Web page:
By: Will Burge
I think it’s safe to say that new Browns defensive coordinator Ray Horton likes big men that can run and little men that can hit. As he repeated the phrase nearly a dozen times during his introductory press conference, a smile stretched from ear to ear on the 52 year old NFL veteran.
“Big men that can run and little men that can hit,” seemed to be Horton’s way of appeasing a fan base and media who has been mired in fear about the move from a 4-3 defense to a 3-4. As Horton explains it, there is no need to put labels on the defense because they will only defy them.
“What are we? I don’t really care what we are on defense, I want to know what we are going to look like,” Horton said. “We may be a 3-4 on one snap, we may be a 4-3 on another snap, I guarantee you we will be a 5-2 sometimes and we will be a 4-4 sometimes. We are a multi-front attacking defense and that’s the most important thing.”
With all that versatility, it would only be natural to expect a fair amount of turnover on the defensive side of the football. Or maybe not.
Horton sat in front of the media and laughed off the notion that the Browns current roster cannot run his defense.
“Yes I did (look thoroughly through the defensive roster before accepting the job),” said Horton. “What I saw was in my opening statement, big men that can run and little men that can hit. If you give me those two things we will be a good defense.”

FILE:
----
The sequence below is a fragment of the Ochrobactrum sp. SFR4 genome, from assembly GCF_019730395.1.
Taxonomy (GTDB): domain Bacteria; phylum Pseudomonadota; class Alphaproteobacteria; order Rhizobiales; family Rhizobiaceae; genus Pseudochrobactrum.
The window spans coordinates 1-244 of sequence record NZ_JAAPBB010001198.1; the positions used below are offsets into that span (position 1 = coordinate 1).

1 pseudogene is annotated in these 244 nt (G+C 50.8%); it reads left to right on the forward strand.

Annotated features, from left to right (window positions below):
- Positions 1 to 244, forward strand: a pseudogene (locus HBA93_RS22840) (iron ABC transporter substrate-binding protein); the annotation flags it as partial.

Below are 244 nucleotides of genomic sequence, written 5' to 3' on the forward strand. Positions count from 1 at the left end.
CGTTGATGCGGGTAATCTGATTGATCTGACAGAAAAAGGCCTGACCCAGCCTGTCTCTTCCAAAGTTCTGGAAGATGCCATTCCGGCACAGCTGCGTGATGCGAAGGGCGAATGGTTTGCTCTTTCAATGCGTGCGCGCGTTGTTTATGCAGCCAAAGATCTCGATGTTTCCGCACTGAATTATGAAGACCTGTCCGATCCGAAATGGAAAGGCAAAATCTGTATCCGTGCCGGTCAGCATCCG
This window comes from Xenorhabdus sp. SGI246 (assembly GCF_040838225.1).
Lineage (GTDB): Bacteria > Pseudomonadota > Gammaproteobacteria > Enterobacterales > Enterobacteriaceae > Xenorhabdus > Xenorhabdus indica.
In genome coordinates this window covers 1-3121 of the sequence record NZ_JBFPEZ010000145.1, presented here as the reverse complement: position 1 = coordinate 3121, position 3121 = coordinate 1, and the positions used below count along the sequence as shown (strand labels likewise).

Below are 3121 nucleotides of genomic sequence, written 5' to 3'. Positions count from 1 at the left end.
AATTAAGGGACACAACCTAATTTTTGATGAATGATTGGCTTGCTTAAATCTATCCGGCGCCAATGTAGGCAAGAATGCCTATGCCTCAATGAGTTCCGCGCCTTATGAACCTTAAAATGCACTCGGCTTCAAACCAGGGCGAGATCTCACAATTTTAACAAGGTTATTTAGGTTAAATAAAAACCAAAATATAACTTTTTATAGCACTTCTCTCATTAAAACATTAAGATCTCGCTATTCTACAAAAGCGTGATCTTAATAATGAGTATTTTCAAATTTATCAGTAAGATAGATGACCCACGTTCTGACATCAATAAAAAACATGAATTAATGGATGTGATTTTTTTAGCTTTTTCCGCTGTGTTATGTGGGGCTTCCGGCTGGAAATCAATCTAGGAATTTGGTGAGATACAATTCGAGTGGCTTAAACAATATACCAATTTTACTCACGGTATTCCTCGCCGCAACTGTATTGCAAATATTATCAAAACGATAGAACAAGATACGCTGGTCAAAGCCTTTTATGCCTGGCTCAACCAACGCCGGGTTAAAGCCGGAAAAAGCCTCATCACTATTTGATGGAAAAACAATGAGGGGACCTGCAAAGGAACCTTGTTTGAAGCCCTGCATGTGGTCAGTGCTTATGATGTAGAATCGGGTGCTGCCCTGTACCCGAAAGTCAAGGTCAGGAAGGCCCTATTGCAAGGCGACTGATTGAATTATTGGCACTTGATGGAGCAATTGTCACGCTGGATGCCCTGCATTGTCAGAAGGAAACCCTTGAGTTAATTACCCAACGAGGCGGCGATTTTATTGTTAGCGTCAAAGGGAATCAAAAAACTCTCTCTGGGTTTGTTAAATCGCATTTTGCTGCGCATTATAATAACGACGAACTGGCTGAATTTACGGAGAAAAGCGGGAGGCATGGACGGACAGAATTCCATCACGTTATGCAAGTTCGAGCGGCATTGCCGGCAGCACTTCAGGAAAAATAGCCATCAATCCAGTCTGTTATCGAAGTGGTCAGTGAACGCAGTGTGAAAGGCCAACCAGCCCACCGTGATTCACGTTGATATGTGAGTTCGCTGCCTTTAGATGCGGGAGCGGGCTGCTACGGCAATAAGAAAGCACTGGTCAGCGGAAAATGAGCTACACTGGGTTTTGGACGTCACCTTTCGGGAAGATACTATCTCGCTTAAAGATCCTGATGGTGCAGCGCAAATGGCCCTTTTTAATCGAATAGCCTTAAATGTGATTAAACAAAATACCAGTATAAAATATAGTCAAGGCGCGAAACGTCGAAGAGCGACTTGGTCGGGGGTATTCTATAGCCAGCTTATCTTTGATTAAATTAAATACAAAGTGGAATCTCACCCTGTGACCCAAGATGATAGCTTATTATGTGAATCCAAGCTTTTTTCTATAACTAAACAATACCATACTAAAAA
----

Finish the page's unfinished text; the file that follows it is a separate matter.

He added later, “I love this team, I love the way it’s constituted right now.”
So the Browns will move into free agency and the draft with two types of players in mind: Big men that can run and little men that can hit. Once those players are in place, success is what Horton expects.
“The thing I’m most excited about is I have a group of athletes that can run and hit,” said Horton. “They’re not limited to just saying ‘coach line me up in a specific front or number system,’ just run and hit.”
The night that news broke Ray Horton would take over as defensive coordinator, Joe Haden tweeted how excited he was for the hire. It is important for defensive leaders to trust and respect their coordinator and it seems as though Horton has already partially established those traits with some of his guys.
“(Players) have contacted me which is fantastic. D’Qwell (Jackson) called me as soon as I got here and he is anxious,” said Horton. “I have to establish something which is trust and that’s all I want them to do. I don’t want them to do anything but trust me.”
One thing is certain, Horton’s passion is contagious and he knows how to captivate a room. He commanded his press conference like one of the elite quarterbacks he will have to shut down from Cleveland’s sideline.
Now that the Browns all-star staff is in place and all three power position coaches could have run their own teams this season, it’s time to prove it on the field. It will be an uphill battle for Horton who takes over a defense who has only finished in the top 10 in points allowed three times since 1999.
|Will Burge covers the Browns for ESPNCleveland.com and hosts 3 Deep, Monday - Friday from 7pm-9pm.|
Follow Will on Twitter @WillBurge
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